It seems fitting to end the year in much the same way as it carried on — by gaming Google. It seems that several people spend this time of year Googling for "new year wishes" and turning up my belateds from last year somewhere in the forties. I have three words for these people:
Anything more baroque is considered pretentious. Such ribaldry dispensed with, let us attend to the nonce!
My first attempt to summarise the year may have been a little prolix, and further statistical methods abortive (especially when I realised that even I didn't give toss for knowing my most viewed post of the year (this one, since you asked)), but I intend to give 2004 a proper send-off. And what exactly constitutes a proper send-off? How about Mr. Fleming's retrospective in four parts? (I, II, III, IV.) Expect nothing so grand.
The first temptation is to lapse into a biannual sop-fest, and why the hell shouldn't I? I think the whole Uni thing came together for me this year — not in terms of academic success, but socially. We may not have invented the concept of going to the pub after classes on a Friday, holding a quiz-based competition in a public house, or singing over the backing tracks of popular songs, but we definitely raised them to an art form. It's rare that a group of people, thrown together in a degree class, should get on so well, and to each of you I am eternally grateful for making university be not just bearable, but enjoyable.
What else of significance happened this year? There were ten weeks spent in Guildford, for one thing, during which I worked my little heart out for Detica. The strange counterpoint to my previous excursion (to Berkshire) was that, when I lived in Reading, I looked forward to Monday morning; whereas, in Guildford, I couldn't wait for Friday afternoon. I should add that my first act on the majority of those Friday afternoons was to high-tail it out of Guildford as fast as possible, which took me to such exotic locations as Nottingham, Crawley and a small town called London.
I can't say much about the cultural aspects of 2004, mainly for the reason that I've already said too much. In terms of music, I can't recall a year in which I've bought so many newly-released albums, whether debuts (Franz Ferdinand, Dogs Die in Hot Cars, The Futureheads, The Zutons, The Ordinary Boys, Razorlight) or by established acts (Morrissey, The Divine Comedy, Ed Harcourt), to which I have thoroughly enjoyed listening. All facilitated by my prize possession, a 40Gb iPod, of course — music has taken on an additional role for me, providing a soundtrack to the more mundane passages of my daily routine.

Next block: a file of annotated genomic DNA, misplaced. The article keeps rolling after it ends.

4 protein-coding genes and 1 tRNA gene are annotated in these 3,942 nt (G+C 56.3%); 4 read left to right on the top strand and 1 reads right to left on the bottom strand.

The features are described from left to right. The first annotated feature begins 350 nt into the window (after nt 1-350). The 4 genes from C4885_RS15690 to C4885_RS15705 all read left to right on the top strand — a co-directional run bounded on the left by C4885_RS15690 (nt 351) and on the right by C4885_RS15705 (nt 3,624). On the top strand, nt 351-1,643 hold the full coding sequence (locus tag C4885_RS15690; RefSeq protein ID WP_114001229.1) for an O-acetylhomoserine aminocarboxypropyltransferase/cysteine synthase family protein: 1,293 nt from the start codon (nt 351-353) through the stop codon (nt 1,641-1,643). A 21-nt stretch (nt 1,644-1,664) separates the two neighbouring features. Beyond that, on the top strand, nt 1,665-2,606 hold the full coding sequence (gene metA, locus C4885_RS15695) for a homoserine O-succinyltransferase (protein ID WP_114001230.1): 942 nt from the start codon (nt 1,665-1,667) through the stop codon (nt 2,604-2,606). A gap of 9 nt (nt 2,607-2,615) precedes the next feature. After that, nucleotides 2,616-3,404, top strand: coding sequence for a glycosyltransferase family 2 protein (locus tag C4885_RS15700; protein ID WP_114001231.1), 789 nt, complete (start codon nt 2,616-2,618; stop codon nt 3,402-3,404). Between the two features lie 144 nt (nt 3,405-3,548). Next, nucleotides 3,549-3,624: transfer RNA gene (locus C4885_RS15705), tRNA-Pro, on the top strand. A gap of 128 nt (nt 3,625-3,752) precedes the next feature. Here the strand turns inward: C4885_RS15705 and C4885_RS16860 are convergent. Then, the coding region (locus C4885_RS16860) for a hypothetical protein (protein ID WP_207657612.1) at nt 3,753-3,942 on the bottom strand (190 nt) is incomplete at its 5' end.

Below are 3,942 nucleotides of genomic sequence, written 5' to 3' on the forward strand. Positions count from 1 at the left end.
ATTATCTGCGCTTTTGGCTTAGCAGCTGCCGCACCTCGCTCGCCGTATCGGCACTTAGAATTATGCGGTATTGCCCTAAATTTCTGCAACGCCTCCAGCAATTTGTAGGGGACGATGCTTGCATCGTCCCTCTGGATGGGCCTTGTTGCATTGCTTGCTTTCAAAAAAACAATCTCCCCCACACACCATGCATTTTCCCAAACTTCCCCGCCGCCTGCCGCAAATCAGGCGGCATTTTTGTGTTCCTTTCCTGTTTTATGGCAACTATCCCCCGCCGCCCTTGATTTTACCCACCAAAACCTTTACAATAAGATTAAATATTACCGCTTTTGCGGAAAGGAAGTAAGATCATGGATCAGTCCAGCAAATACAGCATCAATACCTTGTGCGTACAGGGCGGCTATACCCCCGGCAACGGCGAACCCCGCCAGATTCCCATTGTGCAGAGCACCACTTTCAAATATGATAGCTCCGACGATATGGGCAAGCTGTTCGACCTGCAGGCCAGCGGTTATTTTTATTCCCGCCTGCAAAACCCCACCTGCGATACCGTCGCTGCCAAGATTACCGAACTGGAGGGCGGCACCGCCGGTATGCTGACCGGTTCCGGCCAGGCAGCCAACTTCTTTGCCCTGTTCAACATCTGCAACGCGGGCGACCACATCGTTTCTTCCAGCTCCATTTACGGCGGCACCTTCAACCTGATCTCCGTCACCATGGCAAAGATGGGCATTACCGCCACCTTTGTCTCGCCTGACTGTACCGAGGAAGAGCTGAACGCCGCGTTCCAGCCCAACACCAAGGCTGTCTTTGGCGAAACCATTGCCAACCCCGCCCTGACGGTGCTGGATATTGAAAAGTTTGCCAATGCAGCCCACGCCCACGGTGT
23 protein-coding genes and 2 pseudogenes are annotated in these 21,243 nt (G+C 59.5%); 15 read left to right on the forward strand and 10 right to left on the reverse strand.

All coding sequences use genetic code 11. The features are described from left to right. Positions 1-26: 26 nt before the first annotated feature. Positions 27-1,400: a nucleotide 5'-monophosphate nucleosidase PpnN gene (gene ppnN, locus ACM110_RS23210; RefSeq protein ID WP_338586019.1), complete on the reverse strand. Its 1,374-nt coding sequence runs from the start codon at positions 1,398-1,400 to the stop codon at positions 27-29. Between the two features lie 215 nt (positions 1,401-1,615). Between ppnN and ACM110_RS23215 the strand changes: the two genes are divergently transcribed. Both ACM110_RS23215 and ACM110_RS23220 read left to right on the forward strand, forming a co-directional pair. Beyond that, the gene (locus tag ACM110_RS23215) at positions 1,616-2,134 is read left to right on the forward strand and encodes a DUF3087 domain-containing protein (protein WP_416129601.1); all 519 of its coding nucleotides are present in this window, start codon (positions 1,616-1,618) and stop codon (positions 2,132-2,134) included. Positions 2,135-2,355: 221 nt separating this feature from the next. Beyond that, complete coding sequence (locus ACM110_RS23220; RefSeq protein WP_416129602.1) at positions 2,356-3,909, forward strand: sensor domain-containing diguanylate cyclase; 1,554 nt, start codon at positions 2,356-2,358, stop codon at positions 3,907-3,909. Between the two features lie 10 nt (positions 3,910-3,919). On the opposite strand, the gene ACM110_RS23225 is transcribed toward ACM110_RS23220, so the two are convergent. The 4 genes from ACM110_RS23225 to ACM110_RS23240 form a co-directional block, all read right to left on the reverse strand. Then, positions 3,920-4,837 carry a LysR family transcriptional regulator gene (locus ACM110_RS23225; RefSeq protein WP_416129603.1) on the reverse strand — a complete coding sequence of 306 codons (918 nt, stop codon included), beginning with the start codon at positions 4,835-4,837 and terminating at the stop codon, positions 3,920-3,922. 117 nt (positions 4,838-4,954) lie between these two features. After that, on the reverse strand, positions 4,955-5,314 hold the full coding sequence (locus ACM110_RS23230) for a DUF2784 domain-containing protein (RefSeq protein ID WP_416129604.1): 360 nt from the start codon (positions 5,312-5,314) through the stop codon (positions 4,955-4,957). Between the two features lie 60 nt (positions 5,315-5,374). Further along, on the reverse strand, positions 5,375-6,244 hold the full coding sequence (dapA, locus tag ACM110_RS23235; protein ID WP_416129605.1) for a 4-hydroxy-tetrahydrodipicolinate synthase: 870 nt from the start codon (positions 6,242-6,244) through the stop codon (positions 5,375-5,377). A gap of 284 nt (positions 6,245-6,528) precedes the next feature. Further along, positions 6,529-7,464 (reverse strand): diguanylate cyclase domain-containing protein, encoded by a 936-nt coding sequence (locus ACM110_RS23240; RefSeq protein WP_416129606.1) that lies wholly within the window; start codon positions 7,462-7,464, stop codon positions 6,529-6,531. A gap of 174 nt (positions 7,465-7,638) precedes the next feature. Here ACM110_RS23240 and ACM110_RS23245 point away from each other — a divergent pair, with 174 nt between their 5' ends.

I don't particularly care for reviewing my own web output, but I am particularly satisfied with GUFF, which currently brings together content from fourteen blogs of people associated with Glasgow University. Though its main aim is convenience, I hope that it has introduced new readers to the featured blogs, and thrown up some unexptected gems. The associated Sourceforge project, BEANS, has been somewhat slower to get off the ground, but I intend to continue adding features, and eventually back-port them to GUFF. Bear in mind, if you have a blog, that membership is open, free and no-strings-attached, so don't hesitate to submit yours.
Finally, let's look forward to what 2005 has in store. One word looms large on the horizon: graduation. Expect a particularly purple post in June or July, after everyone has left University to go their own separate ways. My future is somewhat uncertain: perhaps influenced by my loathing for the location, I turned down the opportunity to work in Guildford, and I intend to carry out postgraduate studies in my area of interest. Where that might be, I don't yet know.
I've saved writing this post until as close as possible to the new year. Now, with a few hours left to go, it is time to embark on the last caper of 2004. Happy New Year.
PS. If you are minded to follow Gary's advice to become less apathetic and do a bit to improve the world, I suggest making a donation to the Disasters Emergency Committee, an umbrella organisation for the aid agencies that are providing relief to the survivors of the Indian Ocean tsunami.